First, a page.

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Quainton News Archive - Quainton News No. 43 - Spring 1981

Carriage and Wagon Report - Paul Johnston


During the winter months work has continued on the unique LCDR four wheeler, which, it is hoped, will be in service again at Easter. The exterior teak panelling has been stripped and all cracked panels replaced. The doors, which were rapidly deteriorating, have been rebuilt and are currently being refitted. The roof of the vehicle has been recanvassed and the sides and ends given three coats of varnish. Compartment division walls are being reinstated, after many years, as a semi-saloon and LT District line seats are being fitted to replace the wooden and hardboard benches, which our passengers have endured.


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Photo:
A Lyster - The Beattie watches as Paul applies the first coat of varnish to the Gresley BSK


The Gresley Brake 3rd, 41384, is looking very smart in its 'imitation teak'- much to the confusion of some visitors who think it is the real wood varnished. A number of cracked windows have been replaced and a start has been made on applying lining to the coach body. Interior restoration has also been started and one compartment has been trimmed in a rexine type of material. Some LNER type pictures have been acquired from Wolverton Works and these have also been fitted in the compartment. In addition, some missing fittings have been rescued from the Heaton Emergency Control Set, which was broken up at C F Booth's scrapyard at Rotherham in August last year. It is intended to letter 41384 and apply two more coats of varnish to the exterior before Easter.

Thanks to the Pre-Nationalisation Coach Fund, loans, donations and Adrian Hudson's fund raising events, the Society has acquired another Gresley coach. This is a Corridor 3rd, No. 3188, BR SC12934E (see Stop Press in Quainton News No. 42). It latterly formed a part of the Scottish Region Emergency Control Train, based at Carstairs. 3188 was built at York to Diagram 155 in 1934 for East Coast main line services out of Kings Cross. It is the first Gresley coach to be preserved which has the entry to the compartments only through the end vestibules and, fortunately, it is relatively complete. It is good to report that two other Gresley coaches from this Emergency train, both open thirds, have been preserved by the National Railway Museum. Our pair of Gresley coaches have a seating capacity of 96 and, as well as being an added attraction on Open Days, will allow our vintage four and six wheeled coaches to receive proper care and attention. We also hope to acquire a third Gresley vehicle to supplement the Brake 3rd and the Corridor 3rd. The Society have also purchased an ex-LMS coach, which was formerly a part of another Emergency Control Train. This vehicle will be in store elsewhere until it can be moved to Quainton, when it will be coupled to our existing Catering Vehicle, W64, to provide additional seating capacity. The story of the LNWR coach bodies is told in this issue, but C&W propose to marry the Inspection Saloon body, which dates from 1897, to the ex-GNSR six wheeled underframe to produce a unique and historically interesting vehicle.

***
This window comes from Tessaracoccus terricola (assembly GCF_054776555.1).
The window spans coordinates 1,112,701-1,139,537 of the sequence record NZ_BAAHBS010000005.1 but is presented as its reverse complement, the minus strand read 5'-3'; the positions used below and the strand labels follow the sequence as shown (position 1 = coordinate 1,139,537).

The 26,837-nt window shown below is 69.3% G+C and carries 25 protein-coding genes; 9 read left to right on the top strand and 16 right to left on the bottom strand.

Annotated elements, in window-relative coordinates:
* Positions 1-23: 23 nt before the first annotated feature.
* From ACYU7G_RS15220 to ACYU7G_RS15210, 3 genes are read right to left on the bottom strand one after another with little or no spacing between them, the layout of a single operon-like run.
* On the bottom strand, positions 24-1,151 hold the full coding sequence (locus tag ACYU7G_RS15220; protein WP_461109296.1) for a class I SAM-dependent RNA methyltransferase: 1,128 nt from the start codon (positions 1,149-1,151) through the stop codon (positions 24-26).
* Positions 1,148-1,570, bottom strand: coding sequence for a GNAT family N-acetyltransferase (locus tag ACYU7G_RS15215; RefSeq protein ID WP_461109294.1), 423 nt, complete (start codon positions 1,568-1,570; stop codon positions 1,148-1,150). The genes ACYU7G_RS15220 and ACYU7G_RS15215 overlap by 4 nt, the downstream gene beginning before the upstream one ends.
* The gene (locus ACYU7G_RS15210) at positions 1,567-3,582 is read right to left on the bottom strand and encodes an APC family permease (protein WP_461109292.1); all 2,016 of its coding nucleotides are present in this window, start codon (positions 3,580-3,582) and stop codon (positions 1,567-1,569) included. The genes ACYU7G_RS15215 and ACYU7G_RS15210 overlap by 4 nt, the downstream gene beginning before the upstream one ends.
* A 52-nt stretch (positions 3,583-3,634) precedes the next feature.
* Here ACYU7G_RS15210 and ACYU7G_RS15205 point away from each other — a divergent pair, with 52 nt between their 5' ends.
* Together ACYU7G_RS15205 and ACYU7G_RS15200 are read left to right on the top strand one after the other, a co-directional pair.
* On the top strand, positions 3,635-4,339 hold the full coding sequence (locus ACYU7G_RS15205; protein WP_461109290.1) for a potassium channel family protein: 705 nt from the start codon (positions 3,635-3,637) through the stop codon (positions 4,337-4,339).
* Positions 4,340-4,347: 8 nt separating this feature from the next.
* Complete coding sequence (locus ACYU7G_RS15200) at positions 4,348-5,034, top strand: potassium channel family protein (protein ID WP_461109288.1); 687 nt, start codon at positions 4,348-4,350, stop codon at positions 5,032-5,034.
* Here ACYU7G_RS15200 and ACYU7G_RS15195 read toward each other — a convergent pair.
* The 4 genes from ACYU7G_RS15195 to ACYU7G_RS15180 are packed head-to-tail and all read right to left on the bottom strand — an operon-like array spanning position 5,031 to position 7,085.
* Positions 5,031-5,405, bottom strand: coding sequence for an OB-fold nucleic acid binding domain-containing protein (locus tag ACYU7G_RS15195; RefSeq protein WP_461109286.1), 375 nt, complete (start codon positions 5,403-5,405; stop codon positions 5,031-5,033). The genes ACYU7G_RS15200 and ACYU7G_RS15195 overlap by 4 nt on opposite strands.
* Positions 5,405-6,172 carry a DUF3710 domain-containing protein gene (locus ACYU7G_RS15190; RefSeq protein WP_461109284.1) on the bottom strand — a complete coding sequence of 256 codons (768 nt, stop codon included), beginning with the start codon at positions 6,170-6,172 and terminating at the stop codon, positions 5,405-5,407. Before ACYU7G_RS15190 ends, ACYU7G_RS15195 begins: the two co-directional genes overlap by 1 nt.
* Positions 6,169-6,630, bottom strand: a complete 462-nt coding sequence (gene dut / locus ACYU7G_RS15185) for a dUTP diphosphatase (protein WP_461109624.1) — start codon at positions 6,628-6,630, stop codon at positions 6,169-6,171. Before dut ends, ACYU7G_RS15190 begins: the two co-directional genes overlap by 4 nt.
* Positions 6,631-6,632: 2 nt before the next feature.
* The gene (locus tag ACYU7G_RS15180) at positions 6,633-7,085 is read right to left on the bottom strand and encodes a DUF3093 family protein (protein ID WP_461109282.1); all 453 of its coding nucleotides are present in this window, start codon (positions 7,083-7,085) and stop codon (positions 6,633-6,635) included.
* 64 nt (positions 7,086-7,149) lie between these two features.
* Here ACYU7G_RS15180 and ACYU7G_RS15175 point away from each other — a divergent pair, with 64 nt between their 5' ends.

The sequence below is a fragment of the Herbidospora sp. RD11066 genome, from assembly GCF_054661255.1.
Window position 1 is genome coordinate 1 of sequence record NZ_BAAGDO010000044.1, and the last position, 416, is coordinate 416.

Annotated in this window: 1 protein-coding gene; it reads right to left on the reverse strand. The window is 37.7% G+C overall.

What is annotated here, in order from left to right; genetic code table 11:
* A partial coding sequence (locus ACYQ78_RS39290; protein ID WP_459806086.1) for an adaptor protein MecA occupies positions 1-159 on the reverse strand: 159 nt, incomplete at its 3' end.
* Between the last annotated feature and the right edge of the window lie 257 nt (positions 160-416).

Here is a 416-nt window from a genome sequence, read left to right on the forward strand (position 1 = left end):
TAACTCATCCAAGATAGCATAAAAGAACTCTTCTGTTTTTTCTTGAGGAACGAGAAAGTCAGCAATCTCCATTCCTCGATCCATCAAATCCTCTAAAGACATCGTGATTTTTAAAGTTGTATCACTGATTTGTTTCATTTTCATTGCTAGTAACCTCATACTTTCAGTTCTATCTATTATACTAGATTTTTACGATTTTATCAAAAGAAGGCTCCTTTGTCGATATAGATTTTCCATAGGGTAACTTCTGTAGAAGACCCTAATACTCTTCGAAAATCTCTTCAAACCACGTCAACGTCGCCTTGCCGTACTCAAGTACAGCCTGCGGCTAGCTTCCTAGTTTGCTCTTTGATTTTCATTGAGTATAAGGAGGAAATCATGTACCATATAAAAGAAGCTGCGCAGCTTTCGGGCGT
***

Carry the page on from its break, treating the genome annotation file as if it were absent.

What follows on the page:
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Photo:
A Lyster - The Shabbington GWR body- January 1980


Notes:
The text in this Quainton Railway Society publication was written in 1981 and so does not reflect events in the 33+ years since publication. The text and photographs are repeated verbatim from the original publication, with only a few minor grammar changes but some clarifying notes are added if deemed necessary. The photos from the original publication are provided as scans in this internet version of this long out of print publication.

Reference:
Carriage and Wagon Report - Paul Johnston - Quainton News No. 43 - Spring 1981


Text © Quainton Railway Society / Photographs © Quainton Railway Society or referenced photographer
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